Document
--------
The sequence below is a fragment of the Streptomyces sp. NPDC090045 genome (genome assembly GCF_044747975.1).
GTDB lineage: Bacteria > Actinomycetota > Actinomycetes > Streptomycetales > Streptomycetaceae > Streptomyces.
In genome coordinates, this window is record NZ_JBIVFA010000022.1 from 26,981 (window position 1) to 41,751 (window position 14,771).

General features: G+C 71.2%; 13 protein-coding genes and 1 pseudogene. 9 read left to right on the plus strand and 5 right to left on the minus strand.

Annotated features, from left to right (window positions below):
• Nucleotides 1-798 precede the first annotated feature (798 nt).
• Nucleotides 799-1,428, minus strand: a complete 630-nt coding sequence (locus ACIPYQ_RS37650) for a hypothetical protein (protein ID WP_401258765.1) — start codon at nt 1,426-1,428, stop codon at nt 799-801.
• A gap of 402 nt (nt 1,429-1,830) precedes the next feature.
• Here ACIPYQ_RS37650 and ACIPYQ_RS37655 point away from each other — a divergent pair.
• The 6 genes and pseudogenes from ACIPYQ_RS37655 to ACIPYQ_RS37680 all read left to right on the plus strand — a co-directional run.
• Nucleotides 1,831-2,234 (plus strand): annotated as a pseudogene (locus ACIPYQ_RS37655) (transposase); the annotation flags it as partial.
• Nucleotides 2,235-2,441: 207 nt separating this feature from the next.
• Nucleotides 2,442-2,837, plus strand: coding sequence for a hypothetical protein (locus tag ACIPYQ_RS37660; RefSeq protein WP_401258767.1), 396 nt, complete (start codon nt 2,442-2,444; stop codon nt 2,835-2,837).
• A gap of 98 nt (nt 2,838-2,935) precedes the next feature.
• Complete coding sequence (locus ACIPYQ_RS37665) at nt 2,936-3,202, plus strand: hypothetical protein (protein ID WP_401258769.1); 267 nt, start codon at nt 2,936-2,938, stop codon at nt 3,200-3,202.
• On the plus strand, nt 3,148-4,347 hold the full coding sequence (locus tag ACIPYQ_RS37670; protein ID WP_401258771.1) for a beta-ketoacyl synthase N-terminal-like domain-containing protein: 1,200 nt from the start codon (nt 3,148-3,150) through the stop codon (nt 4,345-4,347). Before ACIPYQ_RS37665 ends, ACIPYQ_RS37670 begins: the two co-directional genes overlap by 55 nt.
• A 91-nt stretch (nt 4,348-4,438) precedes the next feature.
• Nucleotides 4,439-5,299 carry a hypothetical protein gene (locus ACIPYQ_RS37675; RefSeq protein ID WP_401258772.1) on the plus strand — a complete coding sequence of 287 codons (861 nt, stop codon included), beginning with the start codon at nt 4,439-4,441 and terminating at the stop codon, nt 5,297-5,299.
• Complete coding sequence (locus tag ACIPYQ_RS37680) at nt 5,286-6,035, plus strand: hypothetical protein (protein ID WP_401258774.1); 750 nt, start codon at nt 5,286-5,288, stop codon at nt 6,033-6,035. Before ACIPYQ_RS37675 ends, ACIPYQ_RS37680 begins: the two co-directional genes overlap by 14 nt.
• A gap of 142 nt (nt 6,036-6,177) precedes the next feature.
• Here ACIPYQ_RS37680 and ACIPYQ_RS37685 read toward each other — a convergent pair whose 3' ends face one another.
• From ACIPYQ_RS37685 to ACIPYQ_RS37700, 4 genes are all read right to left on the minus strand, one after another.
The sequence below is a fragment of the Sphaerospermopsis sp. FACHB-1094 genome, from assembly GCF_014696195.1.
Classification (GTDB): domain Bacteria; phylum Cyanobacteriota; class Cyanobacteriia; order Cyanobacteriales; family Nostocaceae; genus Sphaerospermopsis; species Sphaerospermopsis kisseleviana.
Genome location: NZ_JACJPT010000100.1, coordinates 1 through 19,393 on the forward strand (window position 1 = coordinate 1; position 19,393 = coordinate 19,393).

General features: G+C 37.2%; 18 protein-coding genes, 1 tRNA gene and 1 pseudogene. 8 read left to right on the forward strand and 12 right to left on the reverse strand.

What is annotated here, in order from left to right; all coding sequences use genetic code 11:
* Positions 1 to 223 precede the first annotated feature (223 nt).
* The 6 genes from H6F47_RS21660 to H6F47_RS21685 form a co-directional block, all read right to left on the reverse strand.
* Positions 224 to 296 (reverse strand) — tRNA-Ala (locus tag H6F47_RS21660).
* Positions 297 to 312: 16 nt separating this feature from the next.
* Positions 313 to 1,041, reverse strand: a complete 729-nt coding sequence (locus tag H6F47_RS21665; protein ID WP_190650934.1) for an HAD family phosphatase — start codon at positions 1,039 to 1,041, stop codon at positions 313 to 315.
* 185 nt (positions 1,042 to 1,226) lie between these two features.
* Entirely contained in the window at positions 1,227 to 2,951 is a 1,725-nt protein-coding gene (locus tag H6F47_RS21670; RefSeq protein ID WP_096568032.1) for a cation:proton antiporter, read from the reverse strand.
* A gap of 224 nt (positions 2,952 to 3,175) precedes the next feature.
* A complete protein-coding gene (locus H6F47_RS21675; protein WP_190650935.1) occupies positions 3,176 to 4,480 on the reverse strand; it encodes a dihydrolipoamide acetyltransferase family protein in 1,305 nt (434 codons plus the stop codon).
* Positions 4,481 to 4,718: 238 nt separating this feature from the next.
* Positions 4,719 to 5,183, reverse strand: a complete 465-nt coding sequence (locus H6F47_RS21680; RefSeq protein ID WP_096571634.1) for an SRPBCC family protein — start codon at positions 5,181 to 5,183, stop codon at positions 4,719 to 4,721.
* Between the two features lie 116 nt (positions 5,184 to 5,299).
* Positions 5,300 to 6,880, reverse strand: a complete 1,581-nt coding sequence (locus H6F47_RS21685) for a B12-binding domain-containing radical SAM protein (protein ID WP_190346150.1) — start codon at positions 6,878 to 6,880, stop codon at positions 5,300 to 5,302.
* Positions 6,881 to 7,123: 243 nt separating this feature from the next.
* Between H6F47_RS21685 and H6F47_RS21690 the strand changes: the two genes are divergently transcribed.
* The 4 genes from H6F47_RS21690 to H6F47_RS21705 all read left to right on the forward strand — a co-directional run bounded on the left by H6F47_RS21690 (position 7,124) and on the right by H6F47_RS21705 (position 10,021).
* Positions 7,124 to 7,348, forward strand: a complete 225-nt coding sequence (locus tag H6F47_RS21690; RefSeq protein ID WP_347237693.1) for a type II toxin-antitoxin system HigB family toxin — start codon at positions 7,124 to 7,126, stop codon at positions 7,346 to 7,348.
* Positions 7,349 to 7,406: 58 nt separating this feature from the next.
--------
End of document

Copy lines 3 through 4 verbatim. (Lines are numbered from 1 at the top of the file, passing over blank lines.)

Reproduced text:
In genome coordinates, this window is record NZ_JBIVFA010000022.1 from 26,981 (window position 1) to 41,751 (window position 14,771).

General features: G+C 71.2%; 13 protein-coding genes and 1 pseudogene. 9 read left to right on the plus strand and 5 right to left on the minus strand.